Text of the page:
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Times Past

A Brief History of the Historian


Don’t let this picture of Sharlot Hall fool you. She may look gentle enough, but in 1926, around the time this picture wa s taken, she got the only slaughtering license ever issued to a woman and was quite proud of it. Her acclaim does not stem from this dubious distinction however, but rather from her work as a writer and a historian.

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Phoenix Pioneers: The McClartys

The McClarty family is pictured in 1917.

Ida McClarty sits behind the wheel of a right-hand steering Buick with her dog and her father, George William McClarty, in this 1917 photograph, taken about the time of her graduation from Phoenix Union High School.

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Strike up the band

The Bisbee Boys Band at the YMCA in 1914.

When the Bisbee Boys Band was organized at the YMCA in 1914, the members had few instruments, no sheet music and little musical training. Their first task was to raise money to buy themselves instruments and music books. The band members all were older than 12 (and many closer in age to 18).

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The Making of Sharlot Hall

Sharlot Hall and her father, Jim Hall, at the Grand Canyon around 1913. It is not clear whether Mr. Hall had any tobacco in his cheek at the time of this photograph, but it’s a safe bet he had some in his possession.

Sharlot Hall may not have regarded herself as a feminist, but she had a remarkable ability to think for herself and the bravery to eschew the traditional roles of wife and mother at a time when most of society viewed those roles as practically definitive of womanhood.

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The Desert Laboratory

The staff of the Desert Laboratory in Tucson, gathered in 1906. (Left to right, back) Mr. Rider, Godfrey G. Sykes, Burton Livingston ,a founder of the Ecological Society of America, Mr. Lloyd, and two unidentified gentlemen. Front: Mrs. Godfrey G. Sykes, Mr. Davenport, Robert Simpson Woodward, president of the Carnegie Institution; Dr. Daniel T. MacDougal, director of the laboratory, Mr. Shull and Grace Livingston.

These scientists are gathered at the Desert Laboratory for a photograph on the occasion of a visit from Robert Simpson Woodward of the Carnegie Institution. The year is 1906.

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Phoenix’s First Light Rail System

Phoenix streetcar 100 with dignitaries, circa 1929.

Just about every city of any size in the early days had a streetcar or trolley line. In Phoenix, there was the Phoenix Street Railway System, which operated from 1887 to 1948. It was owned and operated by the great promoter and subdivision mogul, Moses H. Sherman, until 1925, when the city of Phoenix took over operations.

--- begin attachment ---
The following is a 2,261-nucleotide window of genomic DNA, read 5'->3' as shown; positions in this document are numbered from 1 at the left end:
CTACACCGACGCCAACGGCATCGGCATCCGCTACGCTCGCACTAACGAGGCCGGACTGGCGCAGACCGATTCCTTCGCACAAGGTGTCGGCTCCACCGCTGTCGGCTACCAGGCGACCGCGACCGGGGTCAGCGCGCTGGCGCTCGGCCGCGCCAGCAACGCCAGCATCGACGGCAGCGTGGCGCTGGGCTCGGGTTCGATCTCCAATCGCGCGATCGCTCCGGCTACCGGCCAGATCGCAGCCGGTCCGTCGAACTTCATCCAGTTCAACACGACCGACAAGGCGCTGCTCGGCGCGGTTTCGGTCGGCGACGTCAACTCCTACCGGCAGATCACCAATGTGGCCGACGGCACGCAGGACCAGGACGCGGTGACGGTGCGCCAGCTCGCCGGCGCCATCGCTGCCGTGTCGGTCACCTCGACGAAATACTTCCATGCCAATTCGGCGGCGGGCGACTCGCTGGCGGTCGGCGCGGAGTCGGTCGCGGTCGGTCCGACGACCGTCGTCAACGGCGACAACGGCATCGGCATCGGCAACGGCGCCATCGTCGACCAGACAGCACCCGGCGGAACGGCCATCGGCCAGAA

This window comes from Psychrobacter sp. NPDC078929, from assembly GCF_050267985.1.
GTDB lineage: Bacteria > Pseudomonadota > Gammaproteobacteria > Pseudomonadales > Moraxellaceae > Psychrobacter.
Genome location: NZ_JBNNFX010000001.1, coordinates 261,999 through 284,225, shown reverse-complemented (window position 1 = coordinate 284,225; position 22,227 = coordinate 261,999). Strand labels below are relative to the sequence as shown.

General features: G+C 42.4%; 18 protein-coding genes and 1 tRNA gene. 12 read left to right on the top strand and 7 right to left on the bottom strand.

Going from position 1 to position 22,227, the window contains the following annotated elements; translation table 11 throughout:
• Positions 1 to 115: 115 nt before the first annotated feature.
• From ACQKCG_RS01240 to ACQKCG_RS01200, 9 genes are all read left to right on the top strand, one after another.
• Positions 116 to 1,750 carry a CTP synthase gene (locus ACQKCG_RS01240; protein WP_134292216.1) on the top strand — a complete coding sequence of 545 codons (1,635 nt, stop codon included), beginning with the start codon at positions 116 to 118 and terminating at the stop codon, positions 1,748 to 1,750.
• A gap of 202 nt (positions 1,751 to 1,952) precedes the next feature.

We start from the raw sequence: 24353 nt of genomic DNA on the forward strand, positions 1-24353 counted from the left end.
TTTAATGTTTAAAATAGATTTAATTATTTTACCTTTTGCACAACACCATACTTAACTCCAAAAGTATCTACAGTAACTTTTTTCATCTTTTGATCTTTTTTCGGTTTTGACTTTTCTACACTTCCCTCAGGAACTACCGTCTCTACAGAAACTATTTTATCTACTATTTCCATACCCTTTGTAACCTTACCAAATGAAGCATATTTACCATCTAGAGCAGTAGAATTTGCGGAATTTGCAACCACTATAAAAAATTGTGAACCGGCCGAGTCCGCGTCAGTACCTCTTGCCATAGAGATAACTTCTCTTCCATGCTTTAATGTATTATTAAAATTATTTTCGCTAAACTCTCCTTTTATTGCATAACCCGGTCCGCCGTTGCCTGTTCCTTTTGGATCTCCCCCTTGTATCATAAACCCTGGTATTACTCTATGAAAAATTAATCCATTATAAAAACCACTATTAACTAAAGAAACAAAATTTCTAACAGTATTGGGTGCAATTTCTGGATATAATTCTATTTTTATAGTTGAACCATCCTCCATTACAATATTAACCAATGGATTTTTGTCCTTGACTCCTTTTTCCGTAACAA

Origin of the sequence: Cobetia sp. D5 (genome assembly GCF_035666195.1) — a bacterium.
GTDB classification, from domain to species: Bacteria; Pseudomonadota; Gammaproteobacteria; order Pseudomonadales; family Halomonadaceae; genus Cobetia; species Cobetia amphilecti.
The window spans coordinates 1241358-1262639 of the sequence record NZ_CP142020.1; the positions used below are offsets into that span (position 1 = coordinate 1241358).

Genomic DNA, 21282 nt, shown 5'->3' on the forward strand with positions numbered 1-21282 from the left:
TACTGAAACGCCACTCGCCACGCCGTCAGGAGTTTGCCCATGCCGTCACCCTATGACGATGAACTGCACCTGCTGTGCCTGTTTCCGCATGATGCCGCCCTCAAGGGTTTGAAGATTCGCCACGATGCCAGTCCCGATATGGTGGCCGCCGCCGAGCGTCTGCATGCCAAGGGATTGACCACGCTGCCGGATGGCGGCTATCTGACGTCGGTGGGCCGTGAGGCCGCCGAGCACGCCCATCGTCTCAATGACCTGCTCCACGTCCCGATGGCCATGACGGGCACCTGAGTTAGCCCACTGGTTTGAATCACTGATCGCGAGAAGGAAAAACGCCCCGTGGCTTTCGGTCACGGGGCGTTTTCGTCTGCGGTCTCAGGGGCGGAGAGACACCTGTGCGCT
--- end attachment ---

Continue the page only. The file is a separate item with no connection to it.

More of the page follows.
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Bisbee Pioneers at the Norton House

A group of Bisbee residents gathers in front of the Norton House for a commemorative photograph in 1906.

On May 21, 1906, this group of Bisbee residents gathered in front of the Norton House hotel on Main Street for a commemorative photograph. With the exception of the children, all the residents had arrived in Bisbee in the 1800s, and were friends and acquaintances of E.G. Norton, who owned the Norton House and was leaving Bisbee to retire in Maine.

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The Shrine at the Casa

Owen da Silva and Fr. Luigi Sciocchetti at the dedication of Our Lady of Guadalupe Shrine in Phoenix.

Our Lady of Guadalupe is the patron saint of Mexico, of the Americas and of the Catholic Diocese of Phoenix. The mosaic building being dedicated in the photo was erected by the Franciscan Renewal Center (Casa de Paz y Bien) in 1954 on the center property at Lincoln Drive between Mummy and Camelback mountains.

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The Mertz Family

(From left) Sister Electa Fleck, Father Jim Mertz and Sister Mary Magdalene (Mary Mertz) are pictured in front of 444 Monroe Street, downtown Phoenix, 1936.

This photo shows 444 Monroe Street in downtown Phoenix in 1936. The building in the background is the former convent of the Sisters of the Precious Blood, who taught St. Mary’s Elementary School classes for nearly a century.

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